Lung function in HIV-infected children and adolescents

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BioMed Central


University of Cape Town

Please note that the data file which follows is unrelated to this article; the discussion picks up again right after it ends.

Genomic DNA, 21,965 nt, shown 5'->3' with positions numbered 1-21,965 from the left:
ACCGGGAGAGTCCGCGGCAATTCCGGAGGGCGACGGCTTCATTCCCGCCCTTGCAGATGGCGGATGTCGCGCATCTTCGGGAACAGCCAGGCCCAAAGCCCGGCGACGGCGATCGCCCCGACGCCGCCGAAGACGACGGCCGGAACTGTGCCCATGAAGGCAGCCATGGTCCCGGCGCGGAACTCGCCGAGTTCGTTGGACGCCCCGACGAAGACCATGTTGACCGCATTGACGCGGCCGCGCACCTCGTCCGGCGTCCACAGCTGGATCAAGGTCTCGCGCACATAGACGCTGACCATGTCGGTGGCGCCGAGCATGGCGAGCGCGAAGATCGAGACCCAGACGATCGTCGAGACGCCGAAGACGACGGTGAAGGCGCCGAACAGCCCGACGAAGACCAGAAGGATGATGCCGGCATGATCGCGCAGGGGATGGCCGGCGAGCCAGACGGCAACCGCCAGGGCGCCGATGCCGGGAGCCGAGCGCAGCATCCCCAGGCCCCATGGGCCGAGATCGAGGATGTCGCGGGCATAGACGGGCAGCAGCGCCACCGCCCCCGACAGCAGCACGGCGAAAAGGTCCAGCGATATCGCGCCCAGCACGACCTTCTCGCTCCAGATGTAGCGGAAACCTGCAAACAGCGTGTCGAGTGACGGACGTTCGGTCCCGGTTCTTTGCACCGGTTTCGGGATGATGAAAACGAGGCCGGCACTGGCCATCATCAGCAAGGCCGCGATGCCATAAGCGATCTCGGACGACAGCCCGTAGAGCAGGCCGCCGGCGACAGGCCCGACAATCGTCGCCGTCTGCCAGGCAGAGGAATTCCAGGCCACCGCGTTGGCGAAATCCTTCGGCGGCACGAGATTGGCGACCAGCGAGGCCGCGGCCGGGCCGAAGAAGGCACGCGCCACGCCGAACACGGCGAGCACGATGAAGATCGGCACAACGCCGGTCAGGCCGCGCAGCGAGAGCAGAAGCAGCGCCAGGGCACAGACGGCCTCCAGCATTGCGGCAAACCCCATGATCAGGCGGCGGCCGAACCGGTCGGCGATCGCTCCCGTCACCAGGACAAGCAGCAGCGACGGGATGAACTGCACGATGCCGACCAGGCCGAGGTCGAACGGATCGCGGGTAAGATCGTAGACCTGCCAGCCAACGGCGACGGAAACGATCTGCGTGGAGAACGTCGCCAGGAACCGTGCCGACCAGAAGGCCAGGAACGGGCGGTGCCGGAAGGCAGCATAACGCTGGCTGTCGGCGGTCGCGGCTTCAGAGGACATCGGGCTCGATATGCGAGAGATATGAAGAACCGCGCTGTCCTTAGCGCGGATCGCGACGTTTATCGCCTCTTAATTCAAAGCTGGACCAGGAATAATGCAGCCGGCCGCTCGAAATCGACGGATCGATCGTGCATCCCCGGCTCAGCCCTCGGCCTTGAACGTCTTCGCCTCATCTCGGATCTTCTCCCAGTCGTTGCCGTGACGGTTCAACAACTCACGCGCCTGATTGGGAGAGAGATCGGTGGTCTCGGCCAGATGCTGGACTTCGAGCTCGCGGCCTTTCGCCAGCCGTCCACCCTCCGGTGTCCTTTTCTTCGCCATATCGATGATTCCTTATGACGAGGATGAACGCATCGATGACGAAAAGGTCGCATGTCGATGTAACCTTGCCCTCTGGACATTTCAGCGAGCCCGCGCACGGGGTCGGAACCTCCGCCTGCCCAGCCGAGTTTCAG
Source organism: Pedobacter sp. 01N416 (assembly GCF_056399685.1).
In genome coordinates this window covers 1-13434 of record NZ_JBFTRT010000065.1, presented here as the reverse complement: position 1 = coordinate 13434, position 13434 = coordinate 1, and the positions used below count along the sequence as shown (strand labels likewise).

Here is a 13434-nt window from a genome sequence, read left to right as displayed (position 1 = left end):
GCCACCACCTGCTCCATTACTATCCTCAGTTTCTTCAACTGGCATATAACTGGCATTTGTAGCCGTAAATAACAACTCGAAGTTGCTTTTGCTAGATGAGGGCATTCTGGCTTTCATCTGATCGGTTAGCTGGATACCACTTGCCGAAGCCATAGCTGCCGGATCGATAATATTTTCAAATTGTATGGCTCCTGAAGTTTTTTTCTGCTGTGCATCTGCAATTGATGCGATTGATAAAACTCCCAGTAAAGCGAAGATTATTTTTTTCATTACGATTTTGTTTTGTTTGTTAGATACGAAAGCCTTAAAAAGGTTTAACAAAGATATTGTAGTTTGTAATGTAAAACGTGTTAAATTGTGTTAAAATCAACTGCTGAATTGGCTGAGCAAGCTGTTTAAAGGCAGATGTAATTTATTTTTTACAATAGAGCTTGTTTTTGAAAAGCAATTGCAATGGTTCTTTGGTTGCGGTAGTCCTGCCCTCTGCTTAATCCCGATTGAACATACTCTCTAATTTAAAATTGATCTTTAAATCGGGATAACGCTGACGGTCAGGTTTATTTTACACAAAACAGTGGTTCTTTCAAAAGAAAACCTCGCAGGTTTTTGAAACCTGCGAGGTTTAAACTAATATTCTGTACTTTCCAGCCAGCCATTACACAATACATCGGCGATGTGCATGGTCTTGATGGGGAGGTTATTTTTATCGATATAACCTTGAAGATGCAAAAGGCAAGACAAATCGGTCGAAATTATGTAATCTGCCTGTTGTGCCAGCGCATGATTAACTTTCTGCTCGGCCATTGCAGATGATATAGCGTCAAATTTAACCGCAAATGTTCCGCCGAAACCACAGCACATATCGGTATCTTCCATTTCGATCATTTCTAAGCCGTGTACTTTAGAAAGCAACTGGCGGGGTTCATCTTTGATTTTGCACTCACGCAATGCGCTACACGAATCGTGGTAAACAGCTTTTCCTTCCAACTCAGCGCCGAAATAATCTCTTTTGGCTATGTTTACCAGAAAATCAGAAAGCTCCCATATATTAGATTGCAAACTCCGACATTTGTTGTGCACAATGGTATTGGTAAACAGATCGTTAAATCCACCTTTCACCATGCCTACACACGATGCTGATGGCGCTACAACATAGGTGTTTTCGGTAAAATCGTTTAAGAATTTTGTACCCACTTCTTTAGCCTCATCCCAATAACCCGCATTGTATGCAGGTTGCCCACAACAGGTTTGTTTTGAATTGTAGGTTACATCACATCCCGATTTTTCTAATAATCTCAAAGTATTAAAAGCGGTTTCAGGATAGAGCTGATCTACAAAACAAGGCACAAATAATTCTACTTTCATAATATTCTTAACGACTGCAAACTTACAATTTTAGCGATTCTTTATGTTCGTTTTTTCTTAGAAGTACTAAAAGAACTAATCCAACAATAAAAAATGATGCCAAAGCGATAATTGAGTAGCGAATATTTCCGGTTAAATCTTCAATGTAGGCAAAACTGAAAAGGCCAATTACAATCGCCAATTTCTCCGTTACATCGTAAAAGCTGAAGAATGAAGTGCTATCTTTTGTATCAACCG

Background The advent of antiretroviral therapy has led to the improved survival of human immunodeficiency virus (HIV)-infected children to adulthood and to HIV becoming a chronic disease in older children and adolescents. Chronic lung disease is common among HIV-infected adolescents. Lung function measurement may help to delineate the spectrum, pathophysiology and guide therapy for HIV-related chronic lung disease. Aim The aim of this study was to review the available data on the spectrum and determinants of lung function abnormalities and the impact of antiretroviral therapy on lung function in perinatally HIV-infected children and adolescents. Methods Electronic databases “PUBMED”, “African wide” and “CINAHL” via EBSCO Host, using the MeSH terms “Respiratory function” AND “HIV” OR “Acquired Immunodeficiency Syndrome” AND “Children” OR “Adolescents”, were searched for relevant articles on lung function in HIV-infected children and adolescents. The search was limited to English language articles published between January 1984 and September 2017. Results Eighteen articles were identified, which included studies from Africa, the United States of America (USA) and Italy, representing 2051 HIV-infected children and adolescents, 68% on antiretroviral therapy, aged from 50 days to 24 years. Lung function abnormalities showed HIV-infected participants had increased irreversible lower airway expiratory obstruction and reduced functional aerobic impairment on exercise, compared to HIV-uninfected participants. Mosaic attenuation, extent of bronchiectasis, history of previous pulmonary tuberculosis or previous lower respiratory tract infection and cough for more than 1 month were associated with low lung function. Pulmonary function tests in children established on antiretroviral therapy did not show aerobic impairment and had less severe airway obstruction. Conclusion There is increasing evidence that HIV-infected children and adolescents have high prevalence of lung function impairment, predominantly irreversible lower airway obstruction and reduced aerobic function.